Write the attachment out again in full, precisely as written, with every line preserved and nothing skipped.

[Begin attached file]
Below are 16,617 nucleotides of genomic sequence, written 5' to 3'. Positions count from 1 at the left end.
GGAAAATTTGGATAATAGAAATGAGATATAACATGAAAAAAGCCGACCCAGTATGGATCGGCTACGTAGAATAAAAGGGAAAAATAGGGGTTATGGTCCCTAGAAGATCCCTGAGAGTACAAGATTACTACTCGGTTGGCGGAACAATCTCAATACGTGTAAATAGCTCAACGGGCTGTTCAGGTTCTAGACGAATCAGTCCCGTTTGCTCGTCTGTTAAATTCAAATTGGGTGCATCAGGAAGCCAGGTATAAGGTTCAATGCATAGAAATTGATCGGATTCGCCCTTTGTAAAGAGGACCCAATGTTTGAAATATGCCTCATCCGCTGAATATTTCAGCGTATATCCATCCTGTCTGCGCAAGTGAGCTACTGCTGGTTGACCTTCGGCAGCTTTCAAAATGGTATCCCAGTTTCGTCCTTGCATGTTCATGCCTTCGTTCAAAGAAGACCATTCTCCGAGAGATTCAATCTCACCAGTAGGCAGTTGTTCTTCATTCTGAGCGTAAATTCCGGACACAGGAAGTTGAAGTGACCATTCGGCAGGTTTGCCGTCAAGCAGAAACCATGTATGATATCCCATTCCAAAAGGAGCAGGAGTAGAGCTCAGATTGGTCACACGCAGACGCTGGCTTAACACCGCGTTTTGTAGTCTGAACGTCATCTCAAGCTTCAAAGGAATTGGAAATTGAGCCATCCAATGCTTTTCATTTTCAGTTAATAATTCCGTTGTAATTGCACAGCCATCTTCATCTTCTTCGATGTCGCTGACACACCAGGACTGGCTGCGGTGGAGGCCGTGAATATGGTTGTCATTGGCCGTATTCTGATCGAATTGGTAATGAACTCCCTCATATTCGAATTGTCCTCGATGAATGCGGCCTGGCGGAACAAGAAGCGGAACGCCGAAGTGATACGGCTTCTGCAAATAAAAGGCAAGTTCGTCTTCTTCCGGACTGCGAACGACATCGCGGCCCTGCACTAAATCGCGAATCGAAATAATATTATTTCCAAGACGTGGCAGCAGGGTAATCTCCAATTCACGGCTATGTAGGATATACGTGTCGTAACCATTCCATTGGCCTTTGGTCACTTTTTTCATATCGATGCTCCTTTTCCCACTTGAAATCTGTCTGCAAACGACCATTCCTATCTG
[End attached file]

Below are 16,617 nucleotides of genomic sequence, written 5' to 3'. Positions count from 1 at the left end.
GGAAAATTTGGATAATAGAAATGAGATATAACATGAAAAAAGCCGACCCAGTATGGATCGGCTACGTAGAATAAAAGGGAAAAATAGGGGTTATGGTCCCTAGAAGATCCCTGAGAGTACAAGATTACTACTCGGTTGGCGGAACAATCTCAATACGTGTAAATAGCTCAACGGGCTGTTCAGGTTCTAGACGAATCAGTCCCGTTTGCTCGTCTGTTAAATTCAAATTGGGTGCATCAGGAAGCCAGGTATAAGGTTCAATGCATAGAAATTGATCGGATTCGCCCTTTGTAAAGAGGACCCAATGTTTGAAATATGCCTCATCCGCTGAATATTTCAGCGTATATCCATCCTGTCTGCGCAAGTGAGCTACTGCTGGTTGACCTTCGGCAGCTTTCAAAATGGTATCCCAGTTTCGTCCTTGCATGTTCATGCCTTCGTTCAAAGAAGACCATTCTCCGAGAGATTCAATCTCACCAGTAGGCAGTTGTTCTTCATTCTGAGCGTAAATTCCGGACACAGGAAGTTGAAGTGACCATTCGGCAGGTTTGCCGTCAAGCAGAAACCATGTATGATATCCCATTCCAAAAGGAGCAGGAGTAGAGCTCAGATTGGTCACACGCAGACGCTGGCTTAACACCGCGTTTTGTAGTCTGAACGTCATCTCAAGCTTCAAAGGAATTGGAAATTGAGCCATCCAATGCTTTTCATTTTCAGTTAATAATTCCGTTGTAATTGCACAGCCATCTTCATCTTCTTCGATGTCGCTGACACACCAGGACTGGCTGCGGTGGAGGCCGTGAATATGGTTGTCATTGGCCGTATTCTGATCGAATTGGTAATGAACTCCCTCATATTCGAATTGTCCTCGATGAATGCGGCCTGGCGGAACAAGAAGCGGAACGCCGAAGTGATACGGCTTCTGCAAATAAAAGGCAAGTTCGTCTTCTTCCGGACTGCGAACGACATCGCGGCCCTGCACTAAATCGCGAATCGAAATAATATTATTTCCAAGACGTGGCAGCAGGGTAATCTCCAATTCACGGCTATGTAGGATATACGTGTCGTAACCATTCCATTGGCCTTTGGTCACTTTTTTCATATCGATGCTCCTTTTCCCACTTGAAATCTGTCTGCAAACGACCATTCCTATCTG